Frankum said a helicopter was flying slow and low over the Floyd property. He got his binoculars and saw it was a Texas Rangers helicopter. He also saw “more than a dozen” law enforcement vehicles on his neighbor’s property. Realizing the flyer and the activity across the fence might have a connection, he retrieved the flyer from the trash can.
He also saw Floyd’s orange backhoe being operated. He didn’t know by whom, but said he thought it was a Black man. Ranger David Chauvin later testified Floyd offered to run the backhoe to help find remains.
Satterfield Confesses To Rangers
Satterfield had a story that he stuck with until June 16 when Henry Floyd convinced him to tell the truth. He had told everyone who interviewed him after his arrest that he had not seen Maya, Ray or Baby Ray since about 8, no later than 8:30 p.m. on June 10 when they parted ways from Travis Park in Richmond.
He said the family came to Floyd’s property after church June 10 with two vehicles, Maya’s gray Hyundai and Ray’s black vehicle, which was the first hole in his story. Maya’s mother, Francis Rivera of Angleton, had testified Monday that Ray had totaled his black car about a month earlier.
Satterfield told investigators Ray got out of the car, they visited and smoked for 5-10 minutes, then drove to Richmond. He said he rode with Ray, while Maya and Baby Ray were in her car. They ended up at Travis Park where they visited and smoked for two to three hours, he said, with Maya loaning him her car and the family taking Ray’s black car.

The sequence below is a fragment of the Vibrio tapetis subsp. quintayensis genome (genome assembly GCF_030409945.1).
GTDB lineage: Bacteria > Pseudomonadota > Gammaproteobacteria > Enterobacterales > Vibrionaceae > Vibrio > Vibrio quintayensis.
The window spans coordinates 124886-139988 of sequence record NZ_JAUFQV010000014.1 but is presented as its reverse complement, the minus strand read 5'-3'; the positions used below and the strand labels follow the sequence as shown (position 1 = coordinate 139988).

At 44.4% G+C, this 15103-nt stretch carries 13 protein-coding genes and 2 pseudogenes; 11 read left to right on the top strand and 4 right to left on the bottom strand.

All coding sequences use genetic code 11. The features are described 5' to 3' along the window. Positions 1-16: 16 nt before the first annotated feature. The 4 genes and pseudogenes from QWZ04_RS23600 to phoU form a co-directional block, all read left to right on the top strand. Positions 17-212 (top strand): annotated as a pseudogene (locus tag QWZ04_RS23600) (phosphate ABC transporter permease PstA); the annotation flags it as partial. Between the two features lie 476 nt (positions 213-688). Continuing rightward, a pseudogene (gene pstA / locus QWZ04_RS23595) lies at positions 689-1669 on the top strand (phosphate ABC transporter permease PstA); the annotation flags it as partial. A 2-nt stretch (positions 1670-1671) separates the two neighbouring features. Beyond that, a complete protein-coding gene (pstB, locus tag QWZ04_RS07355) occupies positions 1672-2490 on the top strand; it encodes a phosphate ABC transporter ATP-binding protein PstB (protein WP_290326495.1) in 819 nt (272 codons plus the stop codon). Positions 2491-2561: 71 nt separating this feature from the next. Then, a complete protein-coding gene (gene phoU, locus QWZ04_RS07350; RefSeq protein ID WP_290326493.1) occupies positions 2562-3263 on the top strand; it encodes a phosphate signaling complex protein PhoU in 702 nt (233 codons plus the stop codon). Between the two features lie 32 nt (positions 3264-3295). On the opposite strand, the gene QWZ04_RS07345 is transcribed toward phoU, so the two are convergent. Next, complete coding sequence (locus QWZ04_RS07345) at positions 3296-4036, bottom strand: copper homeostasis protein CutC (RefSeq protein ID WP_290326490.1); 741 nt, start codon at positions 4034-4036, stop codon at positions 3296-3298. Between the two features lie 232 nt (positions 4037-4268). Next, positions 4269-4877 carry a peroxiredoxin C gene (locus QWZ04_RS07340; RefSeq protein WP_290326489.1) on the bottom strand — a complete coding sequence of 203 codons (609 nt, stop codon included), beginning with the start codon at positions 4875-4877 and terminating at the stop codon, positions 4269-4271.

Mrs. Rivera had told investigators there was no way Maya would let anyone drive her car. When asked why Maya would loan him her car, Satterfield said he didn’t really know. Satterfield also could not explain why Maya and Ray had driven two vehicles from Angleton to Floyd’s property.
The morning of June 16, Texas Ranger David Chauvin and Det. Jonathan White of the Angleton Police Department, were at Floyd’s place. He accompanied them around his property but nothing turned up. Chauvin called the Fort Bend County Jail to ask who Satterfield had called. Knowing calls had been made to him, Floyd asked a question.
He asked what would happen for not telling the truth. Chauvin told him, “You could go to jail.”
“The Lord told me to tell the truth. It’s been on my conscience,” he said, adding he’d seen the bodies.
“I’m not going to run y’all around any longer,” Floyd said. He said he’d “seen the bodies of the little boy and the girl (Maya)” on the ground, and he’d seen the man in the hole (burn pit).
Chauvin told him, “I’m glad God gave you the strength to come forward and say something.”
He told the Ranger Satterfield had “shot the dad back in the hole,” and that the mother and son were lying near a house on his property not far from the burn pit.
Asked how he knew they were dead, Floyd reportedly said the man was face down in the hole, and the mother and boy weren’t moving.
Floyd also apologized for not coming forward. “Now that I know he’s in jail, he can’t get back at me.”
Late June 15 or early June 16, Chauvin went to the burn pit and found a brass shell casing about two feet away from the edge of the burn pit. He marked it with a survey flag. He later said he had parked near where the mother and child had been shot, and later, with Satterfield showing him where Maya and Baby Ray had been shot, he located two more brass shell casings.
At 7:45 a.m. June 16, Chauvin and Ranger James Wilkins started interviewing Satterfield. After not getting a confession, they invited Floyd into the room.